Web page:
• Paul mentions several incentives to fighting this battle.  Name some of them. (Pleasing God; Doing the Will of God; Receiving and giving honor; Christian love that seeks the good of others).
  • (v.5-8) When you give way to lustful passion, you act like people “who do not know God” when you reject these instructions you do not reject a “human being but God.”  What does this infer about how to fight the battle to sexual purity?  (Knowing God is the path to sexual purity. If you are struggling with sexual impurity in mind or body, the immediate and long term strategy is know God more and more).
  • (vs 6-7)  Paul ends this passage with a serious warning but Paul does not want us to lose the hope we have been give in Jesus.  Looking back on last weeks sermon and what you know about Jesus’s teachings, how can we be encouraged towards personal sanctification when the process is sometimes not easy and we often fall short?


Ministry Application

Below you’ll see some options for ministry time with your group. We always encourage you to reserve time in your group to pray for one another and wait on the Holy Spirit.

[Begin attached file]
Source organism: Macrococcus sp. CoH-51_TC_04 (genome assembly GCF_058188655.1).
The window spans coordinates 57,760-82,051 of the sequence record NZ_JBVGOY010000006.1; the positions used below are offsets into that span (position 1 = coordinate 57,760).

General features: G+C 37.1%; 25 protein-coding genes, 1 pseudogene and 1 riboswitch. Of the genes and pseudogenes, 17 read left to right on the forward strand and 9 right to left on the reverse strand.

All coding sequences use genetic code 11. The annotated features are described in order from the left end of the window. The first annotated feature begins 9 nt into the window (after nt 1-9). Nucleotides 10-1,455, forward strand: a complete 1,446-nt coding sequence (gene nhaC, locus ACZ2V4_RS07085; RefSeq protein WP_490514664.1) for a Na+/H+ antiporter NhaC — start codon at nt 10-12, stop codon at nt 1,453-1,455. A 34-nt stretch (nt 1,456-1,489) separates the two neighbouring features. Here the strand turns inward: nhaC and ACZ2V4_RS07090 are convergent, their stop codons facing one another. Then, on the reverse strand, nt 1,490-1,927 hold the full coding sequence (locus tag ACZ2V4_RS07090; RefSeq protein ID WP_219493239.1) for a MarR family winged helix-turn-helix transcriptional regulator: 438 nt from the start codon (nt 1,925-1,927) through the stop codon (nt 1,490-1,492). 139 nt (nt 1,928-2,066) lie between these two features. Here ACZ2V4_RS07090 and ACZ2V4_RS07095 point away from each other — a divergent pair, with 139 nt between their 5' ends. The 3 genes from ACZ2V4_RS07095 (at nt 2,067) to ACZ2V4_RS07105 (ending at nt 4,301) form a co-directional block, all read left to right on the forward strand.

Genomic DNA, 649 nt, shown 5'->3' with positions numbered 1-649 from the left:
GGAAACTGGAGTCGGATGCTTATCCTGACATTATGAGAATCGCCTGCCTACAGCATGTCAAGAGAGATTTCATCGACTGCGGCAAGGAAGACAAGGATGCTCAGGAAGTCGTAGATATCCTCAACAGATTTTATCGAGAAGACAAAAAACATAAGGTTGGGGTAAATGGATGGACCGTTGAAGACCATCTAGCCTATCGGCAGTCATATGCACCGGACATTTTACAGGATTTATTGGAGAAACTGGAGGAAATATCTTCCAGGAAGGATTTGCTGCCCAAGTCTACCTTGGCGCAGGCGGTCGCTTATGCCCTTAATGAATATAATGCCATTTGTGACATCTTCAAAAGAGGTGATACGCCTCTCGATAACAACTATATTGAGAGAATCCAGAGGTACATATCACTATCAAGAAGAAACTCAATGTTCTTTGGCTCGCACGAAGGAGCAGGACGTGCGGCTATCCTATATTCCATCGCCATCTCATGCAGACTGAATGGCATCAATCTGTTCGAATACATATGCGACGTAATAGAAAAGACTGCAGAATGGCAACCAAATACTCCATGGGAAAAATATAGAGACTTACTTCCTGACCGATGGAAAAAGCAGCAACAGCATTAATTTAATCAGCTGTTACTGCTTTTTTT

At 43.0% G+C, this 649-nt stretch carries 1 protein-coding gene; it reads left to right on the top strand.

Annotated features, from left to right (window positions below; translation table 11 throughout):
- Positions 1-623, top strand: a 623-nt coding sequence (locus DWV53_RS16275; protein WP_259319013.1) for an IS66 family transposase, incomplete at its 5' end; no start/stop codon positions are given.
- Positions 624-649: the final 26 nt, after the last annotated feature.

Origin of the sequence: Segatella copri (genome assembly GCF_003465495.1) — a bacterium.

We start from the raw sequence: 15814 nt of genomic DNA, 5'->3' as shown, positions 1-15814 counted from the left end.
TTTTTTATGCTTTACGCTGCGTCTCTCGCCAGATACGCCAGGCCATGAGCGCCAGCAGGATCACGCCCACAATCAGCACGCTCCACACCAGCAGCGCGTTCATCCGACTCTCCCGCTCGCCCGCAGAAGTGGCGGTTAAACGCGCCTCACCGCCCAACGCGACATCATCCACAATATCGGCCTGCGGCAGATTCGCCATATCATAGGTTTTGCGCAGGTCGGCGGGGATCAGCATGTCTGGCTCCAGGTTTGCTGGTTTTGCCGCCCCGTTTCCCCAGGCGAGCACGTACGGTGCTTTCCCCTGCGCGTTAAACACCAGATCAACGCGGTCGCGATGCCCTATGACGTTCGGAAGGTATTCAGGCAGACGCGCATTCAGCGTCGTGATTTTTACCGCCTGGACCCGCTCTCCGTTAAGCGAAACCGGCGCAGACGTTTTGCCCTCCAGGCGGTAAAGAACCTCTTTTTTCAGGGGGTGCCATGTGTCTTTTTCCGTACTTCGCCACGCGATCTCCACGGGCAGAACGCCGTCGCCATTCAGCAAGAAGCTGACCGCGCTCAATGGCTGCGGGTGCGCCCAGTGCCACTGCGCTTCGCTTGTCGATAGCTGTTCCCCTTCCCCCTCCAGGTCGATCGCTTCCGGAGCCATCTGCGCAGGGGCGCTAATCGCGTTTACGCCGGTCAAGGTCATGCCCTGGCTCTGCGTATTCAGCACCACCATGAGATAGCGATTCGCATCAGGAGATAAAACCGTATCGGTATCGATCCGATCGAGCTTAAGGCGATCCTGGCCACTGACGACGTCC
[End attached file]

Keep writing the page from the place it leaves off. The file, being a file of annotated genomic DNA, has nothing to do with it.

• If there are any singles in your group, pray that they learn how to abstain from lust by honoring others and pursuing holiness towards God.  This can be a difficult battle for singles especially.
  • If you are a group with married couples, pray for your marriages. Pray that they would remain pure in mind, heart and action. Someone read Hebrews 13:4-7  aloud and pray that verse over your marriages.
  • We were reminded by Rich’s sermon that lustful thoughts and compromises of one’s heart and thoughts begin long before significant moral compromise (like promiscuity or emotional/physical affairs) ever occur.  Pray especially that your attendees would have discernment for learning to prevent lust before it happens.  Pray that each person will become self-aware of their thought life, that they would be encouraged to choose the process of holiness, and that they would find peace in knowing they are forgiven by Jesus Christ.